New study findings indicate individuals genetically predisposed to insomnia have a higher chance of suffering from migraine.
Individuals genetically predisposed to insomnia have an increased risk of migraine, according to study results published in Pharmacogenomics and Personalized Medicine. Findings did not show those suffering migraine were more likely to report insomnia.
Both migraine and sleep disorders are common conditions that impact quality of life of patients around the world, and although the relationship between insomnia and migraine has been evaluated in previous studies, findings are largely inconsistent, researchers wrote.
To determine whether insomnia is causally related to development of migraine, the investigators conducted a case-control study and bidirectional Mendelian randomization (MR) analysis.
MR was selected for use, as the tool “utilizes genetic variants associated with exposure variables as genetic instruments to infer the causality” and “is rarely affected by confounding bias and reverse causation due to the random assortment of genetic variants at conception,” they explained.
Data were gleaned from the largest genome-wide association study (GWAS) of 1,331,010 participants. Genetic instruments for migraine were collected from the largest meta-analysis of migraineurs, which included 59,674 patients and 31, 078 controls; both cohorts were made up of Chinese individuals.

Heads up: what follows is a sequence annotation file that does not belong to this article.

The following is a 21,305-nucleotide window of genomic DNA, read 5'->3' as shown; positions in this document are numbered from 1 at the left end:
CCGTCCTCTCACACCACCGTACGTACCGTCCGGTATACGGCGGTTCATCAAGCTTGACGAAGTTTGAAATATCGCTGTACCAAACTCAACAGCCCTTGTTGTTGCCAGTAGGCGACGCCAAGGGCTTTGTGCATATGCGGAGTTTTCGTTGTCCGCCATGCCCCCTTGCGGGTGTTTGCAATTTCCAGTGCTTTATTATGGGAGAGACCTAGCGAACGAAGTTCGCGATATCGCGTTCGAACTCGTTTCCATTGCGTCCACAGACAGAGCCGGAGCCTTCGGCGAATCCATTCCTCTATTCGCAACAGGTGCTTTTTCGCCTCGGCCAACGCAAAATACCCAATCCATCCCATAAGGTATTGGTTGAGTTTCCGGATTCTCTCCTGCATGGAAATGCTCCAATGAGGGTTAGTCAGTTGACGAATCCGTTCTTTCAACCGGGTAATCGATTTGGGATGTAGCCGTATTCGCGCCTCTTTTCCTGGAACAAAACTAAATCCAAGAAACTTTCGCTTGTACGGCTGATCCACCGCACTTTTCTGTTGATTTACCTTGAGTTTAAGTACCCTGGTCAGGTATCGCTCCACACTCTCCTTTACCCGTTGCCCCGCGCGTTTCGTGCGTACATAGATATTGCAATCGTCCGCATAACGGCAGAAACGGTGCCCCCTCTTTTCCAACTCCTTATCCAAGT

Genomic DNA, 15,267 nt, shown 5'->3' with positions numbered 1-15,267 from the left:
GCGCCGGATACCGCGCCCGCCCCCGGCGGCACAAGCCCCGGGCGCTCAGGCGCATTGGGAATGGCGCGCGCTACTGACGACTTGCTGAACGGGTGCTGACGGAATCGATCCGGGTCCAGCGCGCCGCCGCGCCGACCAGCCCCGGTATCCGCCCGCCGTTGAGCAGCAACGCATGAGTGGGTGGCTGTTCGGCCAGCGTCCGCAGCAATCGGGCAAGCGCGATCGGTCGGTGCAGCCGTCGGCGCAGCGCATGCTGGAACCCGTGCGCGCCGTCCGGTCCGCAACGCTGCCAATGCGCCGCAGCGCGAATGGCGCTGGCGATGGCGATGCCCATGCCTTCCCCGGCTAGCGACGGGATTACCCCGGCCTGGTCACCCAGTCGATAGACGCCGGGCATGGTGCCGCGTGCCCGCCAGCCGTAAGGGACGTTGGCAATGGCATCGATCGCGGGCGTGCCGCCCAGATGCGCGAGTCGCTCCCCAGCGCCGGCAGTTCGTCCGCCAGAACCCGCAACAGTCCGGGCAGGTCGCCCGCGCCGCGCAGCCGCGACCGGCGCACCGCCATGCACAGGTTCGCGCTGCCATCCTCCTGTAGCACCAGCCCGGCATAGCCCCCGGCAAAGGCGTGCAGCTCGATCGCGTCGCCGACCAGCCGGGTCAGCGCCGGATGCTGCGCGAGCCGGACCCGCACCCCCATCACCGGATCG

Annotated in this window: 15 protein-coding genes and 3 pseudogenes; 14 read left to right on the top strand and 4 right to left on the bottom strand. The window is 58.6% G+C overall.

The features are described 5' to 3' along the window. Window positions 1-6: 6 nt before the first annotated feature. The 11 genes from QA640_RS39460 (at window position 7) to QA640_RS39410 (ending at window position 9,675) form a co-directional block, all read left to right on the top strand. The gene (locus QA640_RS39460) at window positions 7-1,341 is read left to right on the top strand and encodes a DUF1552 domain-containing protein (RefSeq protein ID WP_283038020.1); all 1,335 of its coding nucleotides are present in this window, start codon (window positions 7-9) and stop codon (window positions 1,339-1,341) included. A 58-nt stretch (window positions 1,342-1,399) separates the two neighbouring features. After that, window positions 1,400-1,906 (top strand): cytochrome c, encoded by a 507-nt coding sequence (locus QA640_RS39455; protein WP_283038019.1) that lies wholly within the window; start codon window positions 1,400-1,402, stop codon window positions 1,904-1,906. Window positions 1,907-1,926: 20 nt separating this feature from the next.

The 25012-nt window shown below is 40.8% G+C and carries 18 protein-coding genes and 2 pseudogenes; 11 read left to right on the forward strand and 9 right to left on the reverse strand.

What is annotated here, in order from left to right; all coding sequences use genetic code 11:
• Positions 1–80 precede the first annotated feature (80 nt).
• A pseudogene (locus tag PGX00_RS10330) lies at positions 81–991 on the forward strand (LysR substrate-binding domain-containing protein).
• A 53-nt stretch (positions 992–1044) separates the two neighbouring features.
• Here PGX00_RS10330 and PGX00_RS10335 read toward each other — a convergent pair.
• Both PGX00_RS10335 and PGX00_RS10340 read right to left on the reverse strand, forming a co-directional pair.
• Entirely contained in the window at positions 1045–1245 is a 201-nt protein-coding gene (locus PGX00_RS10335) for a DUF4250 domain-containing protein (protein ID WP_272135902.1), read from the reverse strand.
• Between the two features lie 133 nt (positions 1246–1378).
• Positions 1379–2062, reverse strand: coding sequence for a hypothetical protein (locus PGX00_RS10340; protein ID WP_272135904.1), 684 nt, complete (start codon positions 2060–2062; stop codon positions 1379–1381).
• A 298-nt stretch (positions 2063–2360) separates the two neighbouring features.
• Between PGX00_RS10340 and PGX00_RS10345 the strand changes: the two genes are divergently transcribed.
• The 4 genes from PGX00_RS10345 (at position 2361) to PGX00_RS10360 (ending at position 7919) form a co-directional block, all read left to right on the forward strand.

Migraine incidence was measured via a diagnostic interview and structured questionnaire based on International Classification of Headache Disorders, 3rd edition, diagnostic criteria.
No significant differences related to age, gender, and body mass index were found between migraineurs and controls. However, migraineurs did report a higher percentage of family history of migraine and drinking habits.
“A bidirectional 2-sample MR analysis was conducted and revealed that insomnia was causally related to the development of migraine. Collectively, our study highlights insomnia as a potentially modifiable risk factor for migraine,” the researchers wrote.
The inclusion of self-reported insomnia complaints as opposed to objective measures in the case-control study marks a limitation to the analysis, while “collider bias remains an issue in MR analysis, and the possible pleiotropy effect might be concealed by small sample size,” the authors cautioned.
In addition, stratified analyses of the major migraine subtypes were not carried out, and overlapping samples in the 2-sample MR analysis may have led to overestimated results.
Overall, “we observed that insomnia was significantly associated with higher risk of migraine. Both epidemiological study and MR analysis suggested that increased migraine risk was confined to subjects with a genetic predisposition to insomnia,” the researchers concluded.
“Further research should be directed towards exploring the molecular and cellular mechanisms underlying the effect of insomnia on increasing the likelihood of migraine. Nonetheless, these findings have potential implications for improving the sleep quality to reduce the burden of migraine.”
Chu S, Wu Z, Wu Z, Wu J, Qian Y. Association between insomnia and migraine risk: a case-control and bidirectional Mendelian randomization study. Pharmgenomics Pers Med. Published online August 13, 2021. doi:10.2147/PGPM.S305780